Editor's Note: This is the first in a series about the recent sea turtle release. Be sure to stay tuned as Sandy Toes reveals her impressions on the release of the turtles, comments from volunteers, a special donation by a young Canadian, and a tour of the Sea Turtle Hospital.

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Monday, August 3, 2009

The Truth About Snakebites

(NAPSI)-Even when it's dead, a venomous snake can still bite you. And we're not talking about the snakes in Congress or on Wall Street.

We're talking those scaly, legless reptiles-of the subfamily Crotalinae-that bite about 8,000 people annually across the country. And contrary to popular belief, they're the last thing a doctor wants to see you walk in with if you're one of those thousands.

"We don't want people bringing a snake into an ambulance or hospital, since they still have a bite reflex for a short time after death," says Erica Liebelt, M.D., Professor of Pediatrics and Emergency medicine at the University of Alabama at Birmingham School of Medicine.

In fact, it turns out there are a lot of myths about snakes that need debunking before you head out to enjoy the great outdoors. Here are the four most prevalent ones:


Snakes only live in the wild.


Have you not seen the news about snakes turning up in abandoned, foreclosed houses? They also live in parks, yards, gardens and other unexpected spots, too. Extreme weather sometimes drives them to populated areas in search of food.


A bite victim should try to identify the snake that attacked him.


Doctors don't need to know that to provide treatment, and there's always the danger of being bitten again-by the same live snake-if you try to chase it down. Instead, get to a hospital ASAP. "The longer you wait, the more tissue damage sets in, and-although only about 12 people die a year from snakes in the U.S.-the greater the risk of death," says Dr. Liebelt.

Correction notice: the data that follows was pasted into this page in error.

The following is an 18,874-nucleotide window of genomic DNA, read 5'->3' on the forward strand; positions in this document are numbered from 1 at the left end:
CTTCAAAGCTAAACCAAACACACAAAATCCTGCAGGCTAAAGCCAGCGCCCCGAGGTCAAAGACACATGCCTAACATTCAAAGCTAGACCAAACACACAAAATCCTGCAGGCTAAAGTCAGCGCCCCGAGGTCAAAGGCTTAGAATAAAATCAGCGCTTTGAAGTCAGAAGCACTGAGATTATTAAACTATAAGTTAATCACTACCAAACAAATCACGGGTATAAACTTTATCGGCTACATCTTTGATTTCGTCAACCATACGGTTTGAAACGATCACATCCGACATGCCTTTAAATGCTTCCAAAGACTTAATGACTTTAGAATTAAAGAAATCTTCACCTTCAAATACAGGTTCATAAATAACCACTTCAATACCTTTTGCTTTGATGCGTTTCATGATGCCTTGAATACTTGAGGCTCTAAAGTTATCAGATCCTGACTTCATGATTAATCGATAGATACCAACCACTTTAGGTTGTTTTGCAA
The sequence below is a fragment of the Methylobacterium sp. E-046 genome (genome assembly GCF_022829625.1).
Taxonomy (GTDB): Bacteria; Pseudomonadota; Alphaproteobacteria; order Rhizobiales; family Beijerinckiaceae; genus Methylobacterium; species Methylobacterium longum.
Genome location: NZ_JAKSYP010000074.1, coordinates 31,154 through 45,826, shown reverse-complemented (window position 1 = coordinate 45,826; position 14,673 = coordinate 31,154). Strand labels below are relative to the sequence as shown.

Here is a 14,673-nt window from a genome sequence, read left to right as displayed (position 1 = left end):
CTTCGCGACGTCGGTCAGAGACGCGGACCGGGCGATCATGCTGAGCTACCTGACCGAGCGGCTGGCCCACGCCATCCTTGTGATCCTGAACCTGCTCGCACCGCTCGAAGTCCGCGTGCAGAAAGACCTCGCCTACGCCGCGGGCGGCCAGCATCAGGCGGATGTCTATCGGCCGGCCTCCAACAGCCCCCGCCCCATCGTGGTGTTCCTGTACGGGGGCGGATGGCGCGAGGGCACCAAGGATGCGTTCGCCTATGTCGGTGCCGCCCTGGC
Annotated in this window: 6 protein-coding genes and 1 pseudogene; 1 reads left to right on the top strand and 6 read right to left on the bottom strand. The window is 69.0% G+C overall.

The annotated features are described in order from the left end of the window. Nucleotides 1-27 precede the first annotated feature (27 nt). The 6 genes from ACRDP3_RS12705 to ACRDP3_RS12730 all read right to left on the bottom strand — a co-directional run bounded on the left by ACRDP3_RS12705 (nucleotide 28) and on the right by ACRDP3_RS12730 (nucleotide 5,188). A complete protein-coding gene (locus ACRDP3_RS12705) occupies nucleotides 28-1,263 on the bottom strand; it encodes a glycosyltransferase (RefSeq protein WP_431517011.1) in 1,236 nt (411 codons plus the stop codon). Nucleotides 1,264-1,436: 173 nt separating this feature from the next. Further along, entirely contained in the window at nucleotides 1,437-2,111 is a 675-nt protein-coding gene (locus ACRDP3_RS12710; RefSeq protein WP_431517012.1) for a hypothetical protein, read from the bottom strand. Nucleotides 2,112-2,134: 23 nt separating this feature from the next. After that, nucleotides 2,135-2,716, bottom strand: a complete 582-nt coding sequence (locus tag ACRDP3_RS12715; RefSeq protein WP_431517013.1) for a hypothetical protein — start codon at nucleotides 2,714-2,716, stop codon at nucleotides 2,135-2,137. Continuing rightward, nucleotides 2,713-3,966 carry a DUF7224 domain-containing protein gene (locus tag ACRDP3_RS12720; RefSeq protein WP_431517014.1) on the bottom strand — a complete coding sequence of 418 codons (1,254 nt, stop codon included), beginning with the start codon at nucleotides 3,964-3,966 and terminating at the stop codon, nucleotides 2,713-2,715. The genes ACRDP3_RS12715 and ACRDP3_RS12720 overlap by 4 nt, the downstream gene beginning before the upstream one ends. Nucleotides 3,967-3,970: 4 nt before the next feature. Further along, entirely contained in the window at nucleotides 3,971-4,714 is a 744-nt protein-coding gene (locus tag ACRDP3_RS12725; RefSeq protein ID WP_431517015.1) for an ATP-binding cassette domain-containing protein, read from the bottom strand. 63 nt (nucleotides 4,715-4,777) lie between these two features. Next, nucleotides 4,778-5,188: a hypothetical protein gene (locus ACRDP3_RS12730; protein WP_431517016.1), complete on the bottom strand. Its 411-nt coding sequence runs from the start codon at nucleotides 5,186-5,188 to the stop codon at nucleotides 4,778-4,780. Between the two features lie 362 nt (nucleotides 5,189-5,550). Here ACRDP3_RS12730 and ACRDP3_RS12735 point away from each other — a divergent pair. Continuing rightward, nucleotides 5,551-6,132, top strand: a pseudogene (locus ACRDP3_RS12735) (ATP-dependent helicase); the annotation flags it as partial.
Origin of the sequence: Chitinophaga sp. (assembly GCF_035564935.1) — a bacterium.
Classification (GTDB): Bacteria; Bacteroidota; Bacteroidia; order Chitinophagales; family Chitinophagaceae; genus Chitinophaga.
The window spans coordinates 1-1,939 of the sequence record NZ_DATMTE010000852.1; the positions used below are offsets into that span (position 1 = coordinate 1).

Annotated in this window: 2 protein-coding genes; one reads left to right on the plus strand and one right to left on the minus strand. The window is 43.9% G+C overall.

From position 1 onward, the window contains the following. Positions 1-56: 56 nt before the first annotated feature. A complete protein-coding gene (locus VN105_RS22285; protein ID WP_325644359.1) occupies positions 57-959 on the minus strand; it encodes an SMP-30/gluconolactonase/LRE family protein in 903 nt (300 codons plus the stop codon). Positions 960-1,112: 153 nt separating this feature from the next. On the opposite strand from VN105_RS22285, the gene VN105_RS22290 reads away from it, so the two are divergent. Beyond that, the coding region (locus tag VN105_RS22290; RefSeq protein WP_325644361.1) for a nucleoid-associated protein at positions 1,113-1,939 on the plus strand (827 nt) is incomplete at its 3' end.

Hollywood is spot-on when showing movie characters sucking the venom out of a snakebite.


Sucking on or cutting the skin around a bite can worsen tissue damage. Don't use a tourniquet or ice compression either-that will only make things worse. If you can't immediately get to a hospital, call the local poison center at (800) 222-1222. Also, wash and immobilize the bite area and keep it at, or just below, your heart.


Snakes attack unprovoked.


Most people are bitten because they try to handle or get close to a snake. Stay safe by avoiding reeds and tall grass where copperheads, rattlesnakes and cottonmouths often live. And be cautious when gardening or picking up rocks and firewood.

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Sunday, August 2, 2009

Sandy Toes Goes on the Scene with Sea Turtles Series

Can you identify this gorgeous sea turtle?

This adorable 97 pound or so Loggerhead is currently a patient at the Sea Turtle Hospital at the South Carolina Aquarium in Charleston and has a remarkable story to share.

Join Sandy Toes on recent adventures with the South Carolina Aquarium in July as three sea turtles were released and for a private tour of the Sea Turtle Hospital at the aquarium in Charleston.

See you soon!
Sandy Toes

Editor's Note: Our own Sandy Toes was invited to join the South Carolina Aquarium on Kiawah Island for the recent sea turtle release and to spend time at the hospital with Sea Turtle Rescue Program Coordinator Kelly Thorvalson. After our staff can pull our eyes off the wonderful videos, we'll be releasing several short videos and articles so our readers can also learn more about these amazing animals.

Many thanks to Kelly for her generous time talking about the program and each turtle.